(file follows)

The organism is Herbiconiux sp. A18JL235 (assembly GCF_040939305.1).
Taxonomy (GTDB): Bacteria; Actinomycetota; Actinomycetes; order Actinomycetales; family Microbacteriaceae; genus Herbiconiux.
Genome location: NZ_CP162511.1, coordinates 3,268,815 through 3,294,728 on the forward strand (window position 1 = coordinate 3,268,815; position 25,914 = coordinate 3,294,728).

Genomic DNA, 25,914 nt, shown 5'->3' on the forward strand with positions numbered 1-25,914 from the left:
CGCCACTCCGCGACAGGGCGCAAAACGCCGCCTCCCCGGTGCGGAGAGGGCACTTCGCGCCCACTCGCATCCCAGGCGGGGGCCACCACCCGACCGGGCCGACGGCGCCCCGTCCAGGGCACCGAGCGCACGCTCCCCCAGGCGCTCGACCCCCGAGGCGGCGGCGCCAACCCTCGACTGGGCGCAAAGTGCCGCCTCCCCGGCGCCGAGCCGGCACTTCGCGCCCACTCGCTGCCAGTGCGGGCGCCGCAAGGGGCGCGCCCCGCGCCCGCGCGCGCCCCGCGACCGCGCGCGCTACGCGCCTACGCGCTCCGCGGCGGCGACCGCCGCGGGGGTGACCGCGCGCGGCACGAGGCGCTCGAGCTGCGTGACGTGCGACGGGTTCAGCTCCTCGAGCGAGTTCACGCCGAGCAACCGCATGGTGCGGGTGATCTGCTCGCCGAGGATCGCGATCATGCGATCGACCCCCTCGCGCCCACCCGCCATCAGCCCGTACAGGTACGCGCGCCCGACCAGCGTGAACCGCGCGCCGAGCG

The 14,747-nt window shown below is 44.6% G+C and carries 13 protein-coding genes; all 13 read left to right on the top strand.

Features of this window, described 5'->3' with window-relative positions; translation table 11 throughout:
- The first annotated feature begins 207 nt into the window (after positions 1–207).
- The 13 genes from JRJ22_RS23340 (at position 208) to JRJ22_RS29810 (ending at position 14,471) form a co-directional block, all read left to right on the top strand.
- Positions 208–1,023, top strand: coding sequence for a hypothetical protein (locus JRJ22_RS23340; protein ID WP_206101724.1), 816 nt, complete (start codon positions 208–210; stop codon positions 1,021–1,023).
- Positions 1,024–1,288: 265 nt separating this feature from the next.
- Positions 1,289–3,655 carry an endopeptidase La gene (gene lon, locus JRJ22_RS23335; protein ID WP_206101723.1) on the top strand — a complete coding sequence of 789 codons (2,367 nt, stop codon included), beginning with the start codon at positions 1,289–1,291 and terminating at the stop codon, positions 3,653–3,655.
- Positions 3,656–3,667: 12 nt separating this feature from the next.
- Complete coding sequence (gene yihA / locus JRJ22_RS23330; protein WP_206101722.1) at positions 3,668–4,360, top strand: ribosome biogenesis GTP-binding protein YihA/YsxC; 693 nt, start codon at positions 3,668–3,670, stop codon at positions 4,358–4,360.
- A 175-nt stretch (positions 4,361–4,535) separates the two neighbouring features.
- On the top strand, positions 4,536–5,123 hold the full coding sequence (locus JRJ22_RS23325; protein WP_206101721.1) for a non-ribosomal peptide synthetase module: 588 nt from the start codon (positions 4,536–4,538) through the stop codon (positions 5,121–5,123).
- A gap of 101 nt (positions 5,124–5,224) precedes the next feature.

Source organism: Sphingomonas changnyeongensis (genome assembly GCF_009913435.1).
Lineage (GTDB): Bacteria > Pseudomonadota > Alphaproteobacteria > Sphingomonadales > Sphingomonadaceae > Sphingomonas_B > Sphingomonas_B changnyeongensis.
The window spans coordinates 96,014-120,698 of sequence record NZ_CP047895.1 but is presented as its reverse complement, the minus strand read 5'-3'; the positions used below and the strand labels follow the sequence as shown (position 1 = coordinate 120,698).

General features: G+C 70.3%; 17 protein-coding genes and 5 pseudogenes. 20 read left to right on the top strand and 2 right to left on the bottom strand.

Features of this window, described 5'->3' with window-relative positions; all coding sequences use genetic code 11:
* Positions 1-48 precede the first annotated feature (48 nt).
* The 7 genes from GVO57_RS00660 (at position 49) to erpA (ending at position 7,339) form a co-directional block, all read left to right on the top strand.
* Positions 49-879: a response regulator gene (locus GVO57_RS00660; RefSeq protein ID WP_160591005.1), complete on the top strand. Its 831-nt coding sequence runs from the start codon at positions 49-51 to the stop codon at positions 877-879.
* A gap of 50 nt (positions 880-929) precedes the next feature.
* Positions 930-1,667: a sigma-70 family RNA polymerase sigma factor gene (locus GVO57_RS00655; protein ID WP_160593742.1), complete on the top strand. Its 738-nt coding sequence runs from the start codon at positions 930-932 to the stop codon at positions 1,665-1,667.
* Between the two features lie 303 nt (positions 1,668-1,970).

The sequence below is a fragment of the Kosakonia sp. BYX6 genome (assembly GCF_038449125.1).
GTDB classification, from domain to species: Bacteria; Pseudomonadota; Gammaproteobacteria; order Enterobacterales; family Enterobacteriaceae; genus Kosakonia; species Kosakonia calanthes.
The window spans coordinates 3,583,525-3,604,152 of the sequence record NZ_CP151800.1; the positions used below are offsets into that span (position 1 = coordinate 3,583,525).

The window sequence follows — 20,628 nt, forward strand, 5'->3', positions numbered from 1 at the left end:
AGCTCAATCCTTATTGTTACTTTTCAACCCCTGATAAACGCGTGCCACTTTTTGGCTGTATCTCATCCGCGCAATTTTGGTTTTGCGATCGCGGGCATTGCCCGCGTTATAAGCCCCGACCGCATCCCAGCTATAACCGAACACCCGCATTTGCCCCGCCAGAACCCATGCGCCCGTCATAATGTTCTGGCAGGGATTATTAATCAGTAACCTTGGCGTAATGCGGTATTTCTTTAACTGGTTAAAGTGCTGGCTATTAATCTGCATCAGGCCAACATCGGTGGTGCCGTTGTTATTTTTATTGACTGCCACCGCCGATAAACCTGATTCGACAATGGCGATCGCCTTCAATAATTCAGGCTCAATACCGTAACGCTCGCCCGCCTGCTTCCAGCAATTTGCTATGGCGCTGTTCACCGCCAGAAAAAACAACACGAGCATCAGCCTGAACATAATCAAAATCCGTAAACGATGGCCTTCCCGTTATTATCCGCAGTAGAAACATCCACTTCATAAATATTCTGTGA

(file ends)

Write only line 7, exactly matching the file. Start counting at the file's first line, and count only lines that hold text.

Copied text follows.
Features of this window, described 5'->3' with window-relative positions; translation table 11 throughout: